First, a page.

The most common question I hear people ask when they first learn of the meteoric growth of the cryptocurrency market is…

Won’t the government shut it down?

After decades of the government growing into almost every area of our lives and virtually taking over banking, air travel, road travel, sex lives, marriage, food and farming, and even lemonade stands… it’s a valid question!

The answer is no, the government won’t shut down cryptocurrencies—for 4 reasons:

#1 – They technically can’t—There is no central point of attack or control

A government is a centralized organization. The big innovation with blockchain technology—the innovation behind cryptocurrencies—is that it is decentralized and distributed.

The government’s ability to control people and things depends on its ability to access the people and things in a location.

The problem with shutting down Bitcoin is it isn’t in a location. There’s no office to raid, no doors to kick down, no computer to blow up, or any point of attack.

It is running on a new invention called a “distributed ledger” kept on a resilient network made up of thousands of computers all around the world. Any, or many, of those computers could be taken offline and the distributed system still runs.

It’s a new innovation… a virtually “unhackable” computer program that can’t be shut down.

Hackers, both in and out of government, have been trying to hack it since it started in 2009. They have failed.

Other ancillary, related components, such as exchange businesses, have failed and/or been compromised… but not Bitcoin itself.

#2 – The big players have already joined the game

IBM, Goldman Sachs, Deloitte, JP Morgan, Bank of America, Microsoft and many national governments are already investing in blockchain technology.

The smartest big money understands that stopping cryptocurrency is just as feasible as making everyone turn in their cars and go back to using a horse and buggy.

“If you can’t beat ’em, join ’em.” They’ve joined, and every week news breaks about another major corporation, group, or government joining in. Can you blame them? When big innovation happens, big players either adapt or die. This growing list of big organizations joining in is made of up those that understand what’s at stake and want to survive.

#3 – There is massive value in cryptocurrencies

This technology is already out in the open. Mostly in “open source” code, meaning anyone can view it. Thousands of computer programmers and software developers have looked at it, and its openness is part of its innovation.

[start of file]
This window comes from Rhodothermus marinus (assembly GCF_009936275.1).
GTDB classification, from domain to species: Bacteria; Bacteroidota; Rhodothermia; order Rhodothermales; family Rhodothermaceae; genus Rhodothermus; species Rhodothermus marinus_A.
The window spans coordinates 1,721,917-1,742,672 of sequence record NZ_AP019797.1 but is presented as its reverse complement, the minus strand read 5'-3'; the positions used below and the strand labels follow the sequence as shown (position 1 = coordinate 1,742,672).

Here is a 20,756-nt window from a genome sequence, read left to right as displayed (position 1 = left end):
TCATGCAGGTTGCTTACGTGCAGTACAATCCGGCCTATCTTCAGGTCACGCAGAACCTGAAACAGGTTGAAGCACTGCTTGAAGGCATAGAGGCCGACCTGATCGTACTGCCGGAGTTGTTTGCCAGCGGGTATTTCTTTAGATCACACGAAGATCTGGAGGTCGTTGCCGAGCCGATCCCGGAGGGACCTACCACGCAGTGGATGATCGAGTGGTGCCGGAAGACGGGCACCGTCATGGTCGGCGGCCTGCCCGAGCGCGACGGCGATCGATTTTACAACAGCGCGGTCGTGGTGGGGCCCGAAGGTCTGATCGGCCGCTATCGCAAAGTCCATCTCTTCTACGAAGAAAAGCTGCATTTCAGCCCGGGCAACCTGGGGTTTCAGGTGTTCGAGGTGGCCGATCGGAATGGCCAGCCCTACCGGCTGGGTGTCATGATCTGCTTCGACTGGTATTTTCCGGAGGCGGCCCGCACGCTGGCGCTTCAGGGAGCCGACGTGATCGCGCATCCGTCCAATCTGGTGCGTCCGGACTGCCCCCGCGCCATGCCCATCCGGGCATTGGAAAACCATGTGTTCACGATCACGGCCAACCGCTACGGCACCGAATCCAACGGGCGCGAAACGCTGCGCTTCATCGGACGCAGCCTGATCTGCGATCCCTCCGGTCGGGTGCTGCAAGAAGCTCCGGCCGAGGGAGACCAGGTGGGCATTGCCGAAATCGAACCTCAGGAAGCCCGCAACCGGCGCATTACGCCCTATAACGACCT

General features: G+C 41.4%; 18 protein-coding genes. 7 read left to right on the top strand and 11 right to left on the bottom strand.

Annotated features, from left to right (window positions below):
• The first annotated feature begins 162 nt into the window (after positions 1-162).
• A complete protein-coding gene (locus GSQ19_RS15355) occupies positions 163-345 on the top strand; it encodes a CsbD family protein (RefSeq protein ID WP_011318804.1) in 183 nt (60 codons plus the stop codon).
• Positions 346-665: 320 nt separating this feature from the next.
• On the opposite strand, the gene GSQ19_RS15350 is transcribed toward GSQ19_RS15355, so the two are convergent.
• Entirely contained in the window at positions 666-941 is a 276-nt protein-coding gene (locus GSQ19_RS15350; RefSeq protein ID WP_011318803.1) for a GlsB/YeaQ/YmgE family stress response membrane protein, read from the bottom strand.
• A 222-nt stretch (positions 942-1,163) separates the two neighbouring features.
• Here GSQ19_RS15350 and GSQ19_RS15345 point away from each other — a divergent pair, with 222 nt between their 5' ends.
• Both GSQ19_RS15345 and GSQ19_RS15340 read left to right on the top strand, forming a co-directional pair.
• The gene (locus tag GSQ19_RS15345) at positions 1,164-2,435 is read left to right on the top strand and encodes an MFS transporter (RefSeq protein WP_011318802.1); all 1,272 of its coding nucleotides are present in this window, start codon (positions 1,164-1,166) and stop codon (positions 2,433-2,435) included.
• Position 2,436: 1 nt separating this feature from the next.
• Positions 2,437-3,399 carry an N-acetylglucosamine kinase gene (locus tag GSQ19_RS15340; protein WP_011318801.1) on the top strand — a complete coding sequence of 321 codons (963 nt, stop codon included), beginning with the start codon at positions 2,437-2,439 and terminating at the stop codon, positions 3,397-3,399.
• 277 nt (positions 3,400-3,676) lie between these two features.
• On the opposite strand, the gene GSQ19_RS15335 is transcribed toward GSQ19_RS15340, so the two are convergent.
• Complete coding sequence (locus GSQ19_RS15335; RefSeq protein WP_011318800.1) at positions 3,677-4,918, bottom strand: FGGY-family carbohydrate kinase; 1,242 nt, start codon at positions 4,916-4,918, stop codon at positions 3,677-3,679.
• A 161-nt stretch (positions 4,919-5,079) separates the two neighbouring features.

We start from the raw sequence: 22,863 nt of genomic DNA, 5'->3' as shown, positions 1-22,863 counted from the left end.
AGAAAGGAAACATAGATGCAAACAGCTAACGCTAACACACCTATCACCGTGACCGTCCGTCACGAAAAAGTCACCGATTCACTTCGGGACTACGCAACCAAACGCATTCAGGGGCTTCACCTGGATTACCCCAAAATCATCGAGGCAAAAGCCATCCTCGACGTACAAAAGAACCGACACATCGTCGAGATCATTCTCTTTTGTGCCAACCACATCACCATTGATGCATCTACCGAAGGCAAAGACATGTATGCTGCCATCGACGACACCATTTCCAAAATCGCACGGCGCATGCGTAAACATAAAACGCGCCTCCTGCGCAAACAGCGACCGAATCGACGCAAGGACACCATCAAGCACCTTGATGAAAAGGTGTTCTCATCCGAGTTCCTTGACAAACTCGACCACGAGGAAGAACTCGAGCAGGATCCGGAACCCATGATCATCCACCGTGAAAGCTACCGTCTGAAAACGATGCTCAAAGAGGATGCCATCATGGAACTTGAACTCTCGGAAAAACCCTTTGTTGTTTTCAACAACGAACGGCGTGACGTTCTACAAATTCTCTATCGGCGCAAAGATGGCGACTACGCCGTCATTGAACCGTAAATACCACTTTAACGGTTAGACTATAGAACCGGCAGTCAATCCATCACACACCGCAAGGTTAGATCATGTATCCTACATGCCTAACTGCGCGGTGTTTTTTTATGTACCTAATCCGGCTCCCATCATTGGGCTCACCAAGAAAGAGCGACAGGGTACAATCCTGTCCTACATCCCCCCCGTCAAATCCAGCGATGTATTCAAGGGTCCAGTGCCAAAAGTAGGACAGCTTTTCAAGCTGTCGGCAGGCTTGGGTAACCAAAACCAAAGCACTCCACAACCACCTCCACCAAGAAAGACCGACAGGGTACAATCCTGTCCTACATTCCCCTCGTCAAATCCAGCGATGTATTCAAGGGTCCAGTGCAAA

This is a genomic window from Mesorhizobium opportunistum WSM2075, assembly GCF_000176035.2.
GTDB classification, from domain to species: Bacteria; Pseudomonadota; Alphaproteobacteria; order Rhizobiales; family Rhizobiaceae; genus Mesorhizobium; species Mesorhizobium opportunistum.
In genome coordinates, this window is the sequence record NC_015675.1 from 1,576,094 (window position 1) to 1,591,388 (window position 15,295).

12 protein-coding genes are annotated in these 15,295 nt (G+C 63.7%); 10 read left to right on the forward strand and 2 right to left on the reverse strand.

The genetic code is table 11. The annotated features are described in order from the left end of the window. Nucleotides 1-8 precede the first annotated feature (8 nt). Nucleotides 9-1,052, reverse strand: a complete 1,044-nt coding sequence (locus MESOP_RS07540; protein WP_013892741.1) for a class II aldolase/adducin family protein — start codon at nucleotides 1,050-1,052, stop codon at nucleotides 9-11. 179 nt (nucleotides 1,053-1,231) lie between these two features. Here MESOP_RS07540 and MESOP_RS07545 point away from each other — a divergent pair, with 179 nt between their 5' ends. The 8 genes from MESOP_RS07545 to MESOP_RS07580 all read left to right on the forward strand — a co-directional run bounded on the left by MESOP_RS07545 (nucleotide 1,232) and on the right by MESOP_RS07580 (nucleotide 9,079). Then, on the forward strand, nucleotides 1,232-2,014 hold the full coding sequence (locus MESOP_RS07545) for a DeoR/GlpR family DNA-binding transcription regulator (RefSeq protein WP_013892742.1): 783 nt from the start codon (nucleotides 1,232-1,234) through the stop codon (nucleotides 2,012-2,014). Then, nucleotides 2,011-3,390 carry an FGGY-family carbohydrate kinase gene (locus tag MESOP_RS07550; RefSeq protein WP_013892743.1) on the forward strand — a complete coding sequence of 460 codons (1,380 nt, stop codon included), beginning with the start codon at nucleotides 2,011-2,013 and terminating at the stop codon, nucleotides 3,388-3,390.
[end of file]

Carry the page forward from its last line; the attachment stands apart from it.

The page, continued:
Cryptocurrency, as the name suggests, is secured by cryptography. That’s basically a cutting edge form of computer security. All Bitcoin transactions are on public record that anyone can view.

But even though that record is public, the Bitcoin funds cannot be easily stopped, stolen, rerouted, frozen, or otherwise messed with.

These new technologies hold the power to disrupt an almost endless list of industries:

  • Banking
  • Accounting
  • Advertising
  • Identification
  • Auditing
  • Communications
  • Insurance
  • Publishing
  • Social Networks
  • And many, many more…

And by disrupt, I mean that blockchain technology will offer competing solutions that will be faster, more reliable, and more secure than prevailing solutions. Oh, and they’ll do it for free, or nearly free.

For example, instead of a bank wire taking 1-2 days and costing $25… sending money with Bitcoin costs less than $2 and clears in under 30 minutes.

And you can open a “bank account” (it’s called a wallet in the crypto world) for free in seconds without being treated as a terrorist suspect who is guilty until proven innocent.

That’s what Bitcoin has already done to compete with a wire.

There are over 800 other cryptocurrencies designed to offer alternative solutions to many status quo products and services.

Innovation does 2 things:

  1. It makes something cheaper
  2. It makes something possible that was not possible before

Both are a source of wealth creation, and it’s already happening.

#4 – Outlawing something just sends it to other countries

Sometimes we forget that laws don’t get rid of things, they just shift where they go.

If the U.S. government outlawed cryptocurrencies, some of the biggest corporations would be forced to shift their blockchain projects to other countries, such as Russia, China, or Japan, that have been more officially welcoming of the technology. And the massive wealth creation would follow.

The choice to try to outlaw cryptocurrencies would be a choice to send all the wealth creation to other countries.

The Bottom Line

This new technology is technically unstoppable. Some of the biggest corporations are already heavily invested in it. Individuals are making fortunes left and right.

Stated differently, the blockchain technology itself is more powerful than all the worlds’ governments combined. Prepare to see a larger shift than the Industrial Revolution. It’s already happening, and “the toothpaste won’t go back in the tube.”